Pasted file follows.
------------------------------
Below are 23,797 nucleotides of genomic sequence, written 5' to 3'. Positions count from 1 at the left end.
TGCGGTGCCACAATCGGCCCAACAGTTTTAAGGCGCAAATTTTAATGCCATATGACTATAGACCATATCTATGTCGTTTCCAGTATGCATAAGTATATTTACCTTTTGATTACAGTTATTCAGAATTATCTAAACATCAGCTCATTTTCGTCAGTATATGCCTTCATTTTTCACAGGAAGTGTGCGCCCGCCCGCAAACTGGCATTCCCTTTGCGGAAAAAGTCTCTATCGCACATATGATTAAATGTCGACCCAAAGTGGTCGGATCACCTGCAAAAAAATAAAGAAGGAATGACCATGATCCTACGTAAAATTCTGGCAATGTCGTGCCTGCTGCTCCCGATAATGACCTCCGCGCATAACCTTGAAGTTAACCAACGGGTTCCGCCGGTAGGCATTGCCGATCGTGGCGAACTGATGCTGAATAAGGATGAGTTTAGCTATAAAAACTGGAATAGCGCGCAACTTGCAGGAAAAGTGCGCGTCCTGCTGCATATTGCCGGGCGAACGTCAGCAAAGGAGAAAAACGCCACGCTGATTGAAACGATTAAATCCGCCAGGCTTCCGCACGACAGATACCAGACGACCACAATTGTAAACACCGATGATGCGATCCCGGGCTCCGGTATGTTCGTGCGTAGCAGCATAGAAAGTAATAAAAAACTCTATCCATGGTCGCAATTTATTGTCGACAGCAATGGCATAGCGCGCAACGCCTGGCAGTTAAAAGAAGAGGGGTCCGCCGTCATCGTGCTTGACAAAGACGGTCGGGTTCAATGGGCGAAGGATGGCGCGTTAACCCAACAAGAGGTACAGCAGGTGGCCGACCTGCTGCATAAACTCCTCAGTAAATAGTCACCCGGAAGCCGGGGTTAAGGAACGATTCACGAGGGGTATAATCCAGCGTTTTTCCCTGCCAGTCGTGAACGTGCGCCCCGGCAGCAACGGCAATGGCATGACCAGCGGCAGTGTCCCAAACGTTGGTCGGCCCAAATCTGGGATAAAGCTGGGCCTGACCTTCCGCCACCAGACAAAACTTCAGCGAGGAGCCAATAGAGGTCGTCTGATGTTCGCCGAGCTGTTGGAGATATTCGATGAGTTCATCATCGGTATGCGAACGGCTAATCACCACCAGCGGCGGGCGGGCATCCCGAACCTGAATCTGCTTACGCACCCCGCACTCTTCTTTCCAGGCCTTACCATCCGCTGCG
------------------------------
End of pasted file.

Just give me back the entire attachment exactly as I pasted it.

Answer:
Below are 23,797 nucleotides of genomic sequence, written 5' to 3'. Positions count from 1 at the left end.
TGCGGTGCCACAATCGGCCCAACAGTTTTAAGGCGCAAATTTTAATGCCATATGACTATAGACCATATCTATGTCGTTTCCAGTATGCATAAGTATATTTACCTTTTGATTACAGTTATTCAGAATTATCTAAACATCAGCTCATTTTCGTCAGTATATGCCTTCATTTTTCACAGGAAGTGTGCGCCCGCCCGCAAACTGGCATTCCCTTTGCGGAAAAAGTCTCTATCGCACATATGATTAAATGTCGACCCAAAGTGGTCGGATCACCTGCAAAAAAATAAAGAAGGAATGACCATGATCCTACGTAAAATTCTGGCAATGTCGTGCCTGCTGCTCCCGATAATGACCTCCGCGCATAACCTTGAAGTTAACCAACGGGTTCCGCCGGTAGGCATTGCCGATCGTGGCGAACTGATGCTGAATAAGGATGAGTTTAGCTATAAAAACTGGAATAGCGCGCAACTTGCAGGAAAAGTGCGCGTCCTGCTGCATATTGCCGGGCGAACGTCAGCAAAGGAGAAAAACGCCACGCTGATTGAAACGATTAAATCCGCCAGGCTTCCGCACGACAGATACCAGACGACCACAATTGTAAACACCGATGATGCGATCCCGGGCTCCGGTATGTTCGTGCGTAGCAGCATAGAAAGTAATAAAAAACTCTATCCATGGTCGCAATTTATTGTCGACAGCAATGGCATAGCGCGCAACGCCTGGCAGTTAAAAGAAGAGGGGTCCGCCGTCATCGTGCTTGACAAAGACGGTCGGGTTCAATGGGCGAAGGATGGCGCGTTAACCCAACAAGAGGTACAGCAGGTGGCCGACCTGCTGCATAAACTCCTCAGTAAATAGTCACCCGGAAGCCGGGGTTAAGGAACGATTCACGAGGGGTATAATCCAGCGTTTTTCCCTGCCAGTCGTGAACGTGCGCCCCGGCAGCAACGGCAATGGCATGACCAGCGGCAGTGTCCCAAACGTTGGTCGGCCCAAATCTGGGATAAAGCTGGGCCTGACCTTCCGCCACCAGACAAAACTTCAGCGAGGAGCCAATAGAGGTCGTCTGATGTTCGCCGAGCTGTTGGAGATATTCGATGAGTTCATCATCGGTATGCGAACGGCTAATCACCACCAGCGGCGGGCGGGCATCCCGAACCTGAATCTGCTTACGCACCCCGCACTCTTCTTTCCAGGCCTTACCATCCGCTGCG